I want to be white for a day. For no other reason than I am curious to know what it’s like to be christened a king despite offering only a pauper’s level of effort. Sam Smith can certainly sing, but as far as being a soul singer goes, he ranks right up there with soul legends like Bette Midler and Lance Bass. However, because he’s white, he is handed the crown by virtue of simply walking in the room.
Enter Smith’s GQ profile, which is titled “The New Face of Soul.” In it, writer Amy Wallace describes Smith’s debut album, In the Lonely Hour, as “part funky falsetto, part gospel-infused electronic pop.” This is both majorly hyperbolic and highly irritating. How does that combination even translate to “The New Face of Soul?”
GQ’s christening recalls Forbes last year publishing the piece, “Hip-Hop Is Run by a White, Blonde, Australian Woman.” After noted pushback, the article was changed to “Hip-Hop’s Unlikely New Star: A White, Blonde, Australian Woman.” The latter title made more sense, but the former is the sort of clickbait that drives traffic.
One imagines GQ knew that sort of bold proclamation would generate interest as soon as the article made its way online. I would love it if these mainstream publications would stop trolling Black people online, but I have to acknowledge that GQ is not the first to make this inept claim about Sam Smith.
Last year, VIBE deemed Smith “the ruler of soul.” In response, I wrote at the time, “Sam Smith can sing, but if Luther Vandross is collard greens and smoked turkey, Sam Smith is kale with the wrong kind of hot sauce. That’s cute if you like the latter, but never mistake it for the former.”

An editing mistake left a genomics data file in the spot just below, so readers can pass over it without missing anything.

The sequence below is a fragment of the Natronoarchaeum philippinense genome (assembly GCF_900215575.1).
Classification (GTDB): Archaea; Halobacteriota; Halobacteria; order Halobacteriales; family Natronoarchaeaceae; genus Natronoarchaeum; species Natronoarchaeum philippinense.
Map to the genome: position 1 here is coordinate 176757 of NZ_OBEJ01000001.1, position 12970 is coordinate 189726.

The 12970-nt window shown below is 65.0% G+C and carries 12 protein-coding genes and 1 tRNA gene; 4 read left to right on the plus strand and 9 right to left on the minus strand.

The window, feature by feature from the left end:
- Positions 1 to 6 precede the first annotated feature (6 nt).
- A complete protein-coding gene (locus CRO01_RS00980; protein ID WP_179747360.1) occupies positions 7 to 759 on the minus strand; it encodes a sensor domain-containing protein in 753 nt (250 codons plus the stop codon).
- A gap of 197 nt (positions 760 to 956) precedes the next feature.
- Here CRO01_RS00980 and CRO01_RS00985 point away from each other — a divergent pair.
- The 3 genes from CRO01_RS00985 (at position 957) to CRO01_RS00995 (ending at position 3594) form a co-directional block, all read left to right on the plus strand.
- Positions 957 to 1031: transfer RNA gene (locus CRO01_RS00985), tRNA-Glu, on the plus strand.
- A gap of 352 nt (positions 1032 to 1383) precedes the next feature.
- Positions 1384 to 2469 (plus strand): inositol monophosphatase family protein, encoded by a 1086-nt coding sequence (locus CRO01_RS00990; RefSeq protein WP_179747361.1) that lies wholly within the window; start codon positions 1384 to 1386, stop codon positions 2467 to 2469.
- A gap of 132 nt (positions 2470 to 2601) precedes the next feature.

If you’re familiar with the Foxy Brown track “I Can’t” featuring Total, this is the part where you should sing, “Say it again, say it again. Say it again, say it again.”
Yet, here we are, still having to discuss Soul Zero being hailed as the savior of a genre he isn’t even a genuine participant in.
Omarosa Manigault infamously explained to Bethenny Frankel during an appearance on her now cancelled talk show, “You get to walk around and be mediocre and you still get rewarded with things. We have to be exceptional to get anything in this business.”
So many of us – black and white alike – get so excited when white people can even competently do something we liken to Black culture.
Yet, even when blacks are exceptional, we often go unacknowledged. Ultimately, it’s just a headline, but it points to a larger problem where white singers like Adele, Ed Sheeran, and Sam Smith are praised for their “soulful” works that a decade ago, would simply be thrown into the adult contemporary pile with Sarah Mclachlan and co.
They are not Amy Winehouse. They are not Michael McDonald. They are not Teena Marie. They’re not even Justin Timberlake’s thin falsetto getting the big boost from Timbaland. Or Robin Thicke rummaging through the Marvin Gaye catalog for ideas. Allegedly.
To call Sam Smith the face of soul is to insult the contemporary artists actually doing interesting things within the genre — like Miguel, who deserves far more credit but has too much pigmentation for certain publications to garner such praise.
Perhaps part of it is rooted in the current music climate producing a scarcity of singers who can actually sing, though much of like feels like further attempts at erasure. It also points to the benefits of lowered expectations. We should have higher
Whatever it is, be clear: it’s dead wrong.
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